Your current job sucks, but you find yourself stuck with the thinking “there aren’t many good jobs out there.”

You’re being paid less but refuse to ask for a hike with the assumption that “only a chosen few can get a compensation increase and I am not one of them.”


Thinking this way makes everything appear scarce—with limited opportunities, experiences, and resources. Scarcity mindset leads to a win-lose mentality—you feel the need to rush to get where you need to be with the worry that others might get there faster.


In The 7 Habits of Effectively People, Stephen R. Covey compares the scarcity mindset to the belief that life is a limited pie with only so much money, success, and good fortunes and if someone takes a big piece of the pie, it leaves less for you. Believing in a limited pie not only limits your options, it also limits what you can achieve.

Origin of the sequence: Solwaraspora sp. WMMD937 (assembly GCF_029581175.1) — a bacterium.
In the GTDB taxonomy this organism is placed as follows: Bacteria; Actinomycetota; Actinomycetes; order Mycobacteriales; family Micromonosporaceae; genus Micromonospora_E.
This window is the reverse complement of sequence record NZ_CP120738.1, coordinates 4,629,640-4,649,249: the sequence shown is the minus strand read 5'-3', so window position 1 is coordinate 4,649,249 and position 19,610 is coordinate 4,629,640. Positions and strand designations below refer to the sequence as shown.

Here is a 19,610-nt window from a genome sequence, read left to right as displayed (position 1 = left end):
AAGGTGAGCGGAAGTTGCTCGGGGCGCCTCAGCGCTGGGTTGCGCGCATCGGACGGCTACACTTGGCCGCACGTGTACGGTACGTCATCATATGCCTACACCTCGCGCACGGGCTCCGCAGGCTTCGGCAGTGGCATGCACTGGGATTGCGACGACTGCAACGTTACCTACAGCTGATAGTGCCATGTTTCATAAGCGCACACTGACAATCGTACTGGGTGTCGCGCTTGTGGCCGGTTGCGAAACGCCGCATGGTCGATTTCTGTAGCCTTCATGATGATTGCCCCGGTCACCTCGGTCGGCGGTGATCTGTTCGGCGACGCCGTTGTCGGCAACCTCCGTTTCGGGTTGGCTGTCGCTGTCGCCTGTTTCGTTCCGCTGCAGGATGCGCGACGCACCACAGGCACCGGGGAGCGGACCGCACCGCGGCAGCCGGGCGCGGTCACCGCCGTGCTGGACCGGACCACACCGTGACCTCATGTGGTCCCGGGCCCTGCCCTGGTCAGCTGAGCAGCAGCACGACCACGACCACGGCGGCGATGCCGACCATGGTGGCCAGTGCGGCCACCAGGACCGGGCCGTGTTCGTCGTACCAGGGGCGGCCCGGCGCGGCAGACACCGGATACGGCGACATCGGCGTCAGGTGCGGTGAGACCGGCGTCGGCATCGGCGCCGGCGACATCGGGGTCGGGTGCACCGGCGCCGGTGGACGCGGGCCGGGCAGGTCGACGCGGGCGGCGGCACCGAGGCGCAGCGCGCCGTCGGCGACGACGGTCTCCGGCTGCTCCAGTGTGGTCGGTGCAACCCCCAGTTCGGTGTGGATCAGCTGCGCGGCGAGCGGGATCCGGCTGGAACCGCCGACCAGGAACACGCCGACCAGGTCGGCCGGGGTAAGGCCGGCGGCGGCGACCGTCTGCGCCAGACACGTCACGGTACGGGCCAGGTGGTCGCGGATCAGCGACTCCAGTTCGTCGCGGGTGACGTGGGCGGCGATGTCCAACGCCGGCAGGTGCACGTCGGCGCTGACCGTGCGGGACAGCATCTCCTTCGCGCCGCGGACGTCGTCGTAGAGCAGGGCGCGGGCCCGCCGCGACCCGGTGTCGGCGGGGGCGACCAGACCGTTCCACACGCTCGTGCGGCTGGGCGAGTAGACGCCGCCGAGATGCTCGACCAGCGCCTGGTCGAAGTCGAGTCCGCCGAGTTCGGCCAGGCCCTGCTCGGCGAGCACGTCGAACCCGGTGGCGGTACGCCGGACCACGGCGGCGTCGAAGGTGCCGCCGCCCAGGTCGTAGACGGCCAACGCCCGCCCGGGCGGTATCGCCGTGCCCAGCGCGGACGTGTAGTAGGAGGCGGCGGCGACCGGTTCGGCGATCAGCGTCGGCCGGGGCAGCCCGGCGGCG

Not everyone thinks this way though. Those who view the world as abundant find solace in the knowledge that there are enough opportunities for everyone out there. Instead of hurrying through their decisions, they make deliberate and careful choices aligned with their values and the life they want to live.


Abundance mindset also promotes a win-win mentality—if there’s enough for everyone, there’s no need to compare and compete. You don’t have to push someone down to raise yourself up. You can get what you want without snatching a piece of the pie from others.